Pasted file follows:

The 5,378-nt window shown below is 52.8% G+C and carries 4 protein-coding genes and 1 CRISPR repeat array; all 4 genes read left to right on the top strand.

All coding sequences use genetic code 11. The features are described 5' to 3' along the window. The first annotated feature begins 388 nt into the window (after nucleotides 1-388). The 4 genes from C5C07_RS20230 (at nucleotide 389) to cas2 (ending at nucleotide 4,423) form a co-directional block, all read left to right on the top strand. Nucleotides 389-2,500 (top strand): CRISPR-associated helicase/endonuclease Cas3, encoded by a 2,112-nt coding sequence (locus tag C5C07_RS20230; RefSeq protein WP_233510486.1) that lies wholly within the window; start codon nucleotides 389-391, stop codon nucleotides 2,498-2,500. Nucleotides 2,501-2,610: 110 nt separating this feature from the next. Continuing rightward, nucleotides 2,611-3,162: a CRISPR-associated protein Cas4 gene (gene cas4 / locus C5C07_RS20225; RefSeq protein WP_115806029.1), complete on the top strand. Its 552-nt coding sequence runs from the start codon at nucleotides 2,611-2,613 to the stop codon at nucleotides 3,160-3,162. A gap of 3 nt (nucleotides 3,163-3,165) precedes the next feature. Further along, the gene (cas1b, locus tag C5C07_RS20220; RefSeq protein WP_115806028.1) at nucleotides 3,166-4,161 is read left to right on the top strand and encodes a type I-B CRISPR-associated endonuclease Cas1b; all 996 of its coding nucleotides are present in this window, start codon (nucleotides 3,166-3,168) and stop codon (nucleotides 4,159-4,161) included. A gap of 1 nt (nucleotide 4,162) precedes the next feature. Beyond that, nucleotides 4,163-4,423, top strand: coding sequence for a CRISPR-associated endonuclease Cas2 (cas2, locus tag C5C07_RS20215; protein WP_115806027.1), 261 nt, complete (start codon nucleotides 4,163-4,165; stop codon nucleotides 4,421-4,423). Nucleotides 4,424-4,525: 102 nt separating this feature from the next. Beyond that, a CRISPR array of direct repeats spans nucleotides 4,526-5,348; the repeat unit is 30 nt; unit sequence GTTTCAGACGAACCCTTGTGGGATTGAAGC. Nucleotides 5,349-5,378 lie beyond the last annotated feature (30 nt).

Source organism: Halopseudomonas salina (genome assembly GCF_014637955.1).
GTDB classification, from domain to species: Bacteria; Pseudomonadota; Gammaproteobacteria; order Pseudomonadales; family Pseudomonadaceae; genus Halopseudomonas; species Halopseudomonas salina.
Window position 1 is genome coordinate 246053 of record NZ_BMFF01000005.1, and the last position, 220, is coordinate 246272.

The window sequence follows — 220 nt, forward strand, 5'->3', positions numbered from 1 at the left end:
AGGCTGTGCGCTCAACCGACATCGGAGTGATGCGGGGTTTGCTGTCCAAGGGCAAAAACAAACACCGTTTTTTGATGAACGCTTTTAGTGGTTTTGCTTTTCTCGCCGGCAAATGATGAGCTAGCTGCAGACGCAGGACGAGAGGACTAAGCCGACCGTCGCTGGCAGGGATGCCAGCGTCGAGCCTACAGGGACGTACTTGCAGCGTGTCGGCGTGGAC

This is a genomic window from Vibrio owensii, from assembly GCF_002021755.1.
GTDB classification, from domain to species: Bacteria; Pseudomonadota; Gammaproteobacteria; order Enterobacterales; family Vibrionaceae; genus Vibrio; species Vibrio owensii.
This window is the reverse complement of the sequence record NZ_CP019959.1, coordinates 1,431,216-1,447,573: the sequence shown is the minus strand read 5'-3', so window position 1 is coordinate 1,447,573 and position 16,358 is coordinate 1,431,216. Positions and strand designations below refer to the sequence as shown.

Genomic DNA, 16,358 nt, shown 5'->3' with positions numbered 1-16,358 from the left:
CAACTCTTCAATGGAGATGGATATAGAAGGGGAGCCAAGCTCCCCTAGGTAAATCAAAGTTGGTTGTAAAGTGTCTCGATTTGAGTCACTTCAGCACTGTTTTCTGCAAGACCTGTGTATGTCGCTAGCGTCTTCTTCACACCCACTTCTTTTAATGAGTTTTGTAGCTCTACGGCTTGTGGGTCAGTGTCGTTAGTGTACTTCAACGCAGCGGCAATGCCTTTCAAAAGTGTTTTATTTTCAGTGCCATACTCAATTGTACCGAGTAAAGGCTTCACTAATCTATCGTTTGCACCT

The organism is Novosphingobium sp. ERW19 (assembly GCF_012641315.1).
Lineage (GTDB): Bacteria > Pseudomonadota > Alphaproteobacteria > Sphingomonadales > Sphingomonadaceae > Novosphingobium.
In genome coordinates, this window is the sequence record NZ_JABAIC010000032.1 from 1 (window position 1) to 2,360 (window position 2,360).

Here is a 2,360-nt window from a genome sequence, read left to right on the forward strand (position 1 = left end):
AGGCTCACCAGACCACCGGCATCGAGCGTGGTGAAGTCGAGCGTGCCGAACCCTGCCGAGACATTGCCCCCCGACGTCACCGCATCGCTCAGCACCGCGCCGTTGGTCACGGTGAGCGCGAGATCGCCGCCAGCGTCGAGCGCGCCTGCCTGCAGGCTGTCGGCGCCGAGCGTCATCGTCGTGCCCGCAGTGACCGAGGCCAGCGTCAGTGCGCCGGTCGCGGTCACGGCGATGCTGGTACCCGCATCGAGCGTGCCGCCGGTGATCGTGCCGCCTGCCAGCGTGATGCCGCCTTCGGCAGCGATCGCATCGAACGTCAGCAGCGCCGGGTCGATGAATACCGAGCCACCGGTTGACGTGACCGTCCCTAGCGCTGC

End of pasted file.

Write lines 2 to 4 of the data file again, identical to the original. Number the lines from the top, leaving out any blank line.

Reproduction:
All coding sequences use genetic code 11. The features are described 5' to 3' along the window. The first annotated feature begins 388 nt into the window (after nucleotides 1-388). The 4 genes from C5C07_RS20230 (at nucleotide 389) to cas2 (ending at nucleotide 4,423) form a co-directional block, all read left to right on the top strand. Nucleotides 389-2,500 (top strand): CRISPR-associated helicase/endonuclease Cas3, encoded by a 2,112-nt coding sequence (locus tag C5C07_RS20230; RefSeq protein WP_233510486.1) that lies wholly within the window; start codon nucleotides 389-391, stop codon nucleotides 2,498-2,500. Nucleotides 2,501-2,610: 110 nt separating this feature from the next. Continuing rightward, nucleotides 2,611-3,162: a CRISPR-associated protein Cas4 gene (gene cas4 / locus C5C07_RS20225; RefSeq protein WP_115806029.1), complete on the top strand. Its 552-nt coding sequence runs from the start codon at nucleotides 2,611-2,613 to the stop codon at nucleotides 3,160-3,162. A gap of 3 nt (nucleotides 3,163-3,165) precedes the next feature. Further along, the gene (cas1b, locus tag C5C07_RS20220; RefSeq protein WP_115806028.1) at nucleotides 3,166-4,161 is read left to right on the top strand and encodes a type I-B CRISPR-associated endonuclease Cas1b; all 996 of its coding nucleotides are present in this window, start codon (nucleotides 3,166-3,168) and stop codon (nucleotides 4,159-4,161) included. A gap of 1 nt (nucleotide 4,162) precedes the next feature. Beyond that, nucleotides 4,163-4,423, top strand: coding sequence for a CRISPR-associated endonuclease Cas2 (cas2, locus tag C5C07_RS20215; protein WP_115806027.1), 261 nt, complete (start codon nucleotides 4,163-4,165; stop codon nucleotides 4,421-4,423). Nucleotides 4,424-4,525: 102 nt separating this feature from the next. Beyond that, a CRISPR array of direct repeats spans nucleotides 4,526-5,348; the repeat unit is 30 nt; unit sequence GTTTCAGACGAACCCTTGTGGGATTGAAGC. Nucleotides 5,349-5,378 lie beyond the last annotated feature (30 nt).

Source organism: Halopseudomonas salina (genome assembly GCF_014637955.1).
GTDB classification, from domain to species: Bacteria; Pseudomonadota; Gammaproteobacteria; order Pseudomonadales; family Pseudomonadaceae; genus Halopseudomonas; species Halopseudomonas salina.